Now. As regular readers know, I had an appointment at the Ear, Nose & Throat Department at our local hospital to see a consultant and determine whether there is any underlying reason for my persistent hoarse voice and sore throat.
I was already feeling a little… twitched… shall we say about it as when I checked the envelope for the letter with the appointment time I found a leaflet that I had previously missed, explaining how the NHS aims to see all suspected cancer patients within two weeks. I know this is standard procedure – and a good thing too – but still… it played on my mind.
Luckily, Alex was arriving back in town on the same day so he could accompany me. We met up and went to the reception to check in. Then we waited. And waited. And waited some more… Anxious enough already – I had a nasty suspicion that the examination would involve an endoscope up my nose – I could feel a panic attack approaching – a distant thundering, like a herd of bison on their way, as my fingertips began to tingle, my heart began to race and the flight reaction kicked in.
“Right! That’s it! I can’t possibly wait any longer!” I declared, and shot to my feet, racing off down the corridor.
Alex caught up with me by the receptionist’s desk and managed to calm me down a little while the lovely receptionist went to find out what was taking so long. It just so happened I was next in line to be called… so with Alex talking to me soothingly and the receptionist guiding they shepherded me to a different waiting area.
I went back to breathing exercises while I waited a further fifteen minutes, the chant in my head going: “You have to find out… you have to find out…” Then finally it was my turn. Unclenching my hands from the seat, swallowing my nausea and wiping the sweat from my brow, closely followed by Alex, I entered the consultation room.
I was met by a duty consultant – not the one I’d been expecting, which threw me a little – a cadavernously thin, sunken eyed and very tall man, with large meaty hands. He looked at me. I looked back. He introduced himself as Dr. G ~ Somethingunprounceable – in an extremely heavy accent which in my already heightened state of panic I could barely understand.
He was a very rude man. He would not let me explain my symptoms before cutting me off – “Yes, yes, I see you are nervous person – I examine you now.”
Then without so much as a by-your-leave he lurched forwards and seized me by the throat. Eyes bulging, I managed to restrain myself from punching him on the nose. He released me and I fell back breathless in the chair, clutching at my neck.
“Yes, yes, nervous person – nothing there. Now we look up your nose.”
“Oh Christ,” I thought – then: “Not bloody likely – I’m off!”
Aloud I said: “No thank you very much not today, I’ll be leaving RIGHT NOW let me out let me out.” I leaped to my feet and tried to exit the room. A nurse stood firmly in my way. I (very bravely) burst into tears…
“What matter with you? Is perfectly normal exam – I have it done myself!” The consultant said.
“I just do not want a camera up my nose – surely there’s some other way!” I squeaked desperately.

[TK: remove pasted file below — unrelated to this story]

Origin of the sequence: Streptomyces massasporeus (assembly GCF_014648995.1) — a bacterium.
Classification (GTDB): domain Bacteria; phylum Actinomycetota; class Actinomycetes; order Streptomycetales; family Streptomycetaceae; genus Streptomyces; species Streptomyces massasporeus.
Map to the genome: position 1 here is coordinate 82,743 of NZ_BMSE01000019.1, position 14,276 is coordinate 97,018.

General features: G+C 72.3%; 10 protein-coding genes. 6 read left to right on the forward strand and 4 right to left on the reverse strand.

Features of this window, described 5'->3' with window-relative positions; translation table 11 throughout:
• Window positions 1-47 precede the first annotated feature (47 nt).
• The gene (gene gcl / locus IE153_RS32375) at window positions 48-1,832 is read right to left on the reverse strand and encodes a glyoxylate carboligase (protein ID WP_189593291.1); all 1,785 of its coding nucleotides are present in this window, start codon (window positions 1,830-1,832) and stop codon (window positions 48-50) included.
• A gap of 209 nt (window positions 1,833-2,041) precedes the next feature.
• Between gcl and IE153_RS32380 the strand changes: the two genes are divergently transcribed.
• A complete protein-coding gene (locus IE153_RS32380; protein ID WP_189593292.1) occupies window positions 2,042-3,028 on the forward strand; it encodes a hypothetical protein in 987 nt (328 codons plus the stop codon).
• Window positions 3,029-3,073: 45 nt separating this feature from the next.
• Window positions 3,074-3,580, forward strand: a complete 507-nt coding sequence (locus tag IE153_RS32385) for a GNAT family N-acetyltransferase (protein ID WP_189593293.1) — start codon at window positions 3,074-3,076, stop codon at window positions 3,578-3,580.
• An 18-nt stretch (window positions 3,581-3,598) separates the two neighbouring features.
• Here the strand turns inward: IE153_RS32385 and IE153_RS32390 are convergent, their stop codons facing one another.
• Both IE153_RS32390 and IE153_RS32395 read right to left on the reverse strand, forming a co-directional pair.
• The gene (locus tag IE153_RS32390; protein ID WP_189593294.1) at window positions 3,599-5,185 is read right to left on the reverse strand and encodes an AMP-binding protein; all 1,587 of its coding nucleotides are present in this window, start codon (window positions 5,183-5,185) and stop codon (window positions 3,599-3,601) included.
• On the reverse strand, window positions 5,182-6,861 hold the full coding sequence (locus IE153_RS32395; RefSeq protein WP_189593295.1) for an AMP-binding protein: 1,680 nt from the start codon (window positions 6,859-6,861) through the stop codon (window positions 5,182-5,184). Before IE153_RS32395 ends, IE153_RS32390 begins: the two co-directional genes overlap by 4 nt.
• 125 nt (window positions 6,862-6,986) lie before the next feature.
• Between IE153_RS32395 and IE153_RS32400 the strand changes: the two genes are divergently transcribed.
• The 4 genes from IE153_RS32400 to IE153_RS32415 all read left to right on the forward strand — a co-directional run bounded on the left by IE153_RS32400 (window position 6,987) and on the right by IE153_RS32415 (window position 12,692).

“No, no, I numb nose we do it now. Only danger is breaking off inside you if you struggle.”
With that he leant forwards and snapped his rather large teeth in my face. A small part of my mind was saying: “No, pull ourself together, this is your chance to find out that your vocal chords are normal and there’s nothing sinister going on.”
All the time in the background I was aware of Alex talking soothingly to me, but what brought me to my senses was the other nurse who said:
“Here. You can hold my hand.”
Alex said: “You can do this.”
And so it happened… I’ll spare you the gory details… a set of incomprehensible instructions delivered to me by the satanic consultant, all the while I focussed on Alex’s voice, clutching the nurse’s hand and trying not to break it while my other hand jerked upwards wanting to smack the consultant where it would hurt him the most and me the least.
Finally it was over and the camera was withdrawn from my poor violated nostril.
“Oh I forgot, we need still picture, I just put it back in.”
“Oh no. No. No. That’s enough,” I said, wiping tears, snot and local anaesthetic from my face.
I looked at the consultant. He concluded that my loss of voice was all in my head and due to my nervous disposition and gave me an appointment for Speech Therapy (really?!) although to be fair I did find my voice as I left the room. I thanked the nurses most sincerely for their kindness and called him a c*&t. Oops.
But really, his whole “bedside” manner left a lot to be desired, he was patronising, condescending and thoroughly unpleasant. On the other hand, I firmly believe that nurses are God’s representatives on Earth – bless them each and every one.
By the way, there are no abnormalities with my throat, nothing suspicious at all, thank you to everyone for your love and concern. Just as well, really, as I don’t think I would be welcomed back in the ENT department in a hurry!
(Just a note, friends – I was unlucky, the procedure itself is usually pretty straightforward, so if needed, do NOT put off having the same procedure yourself.)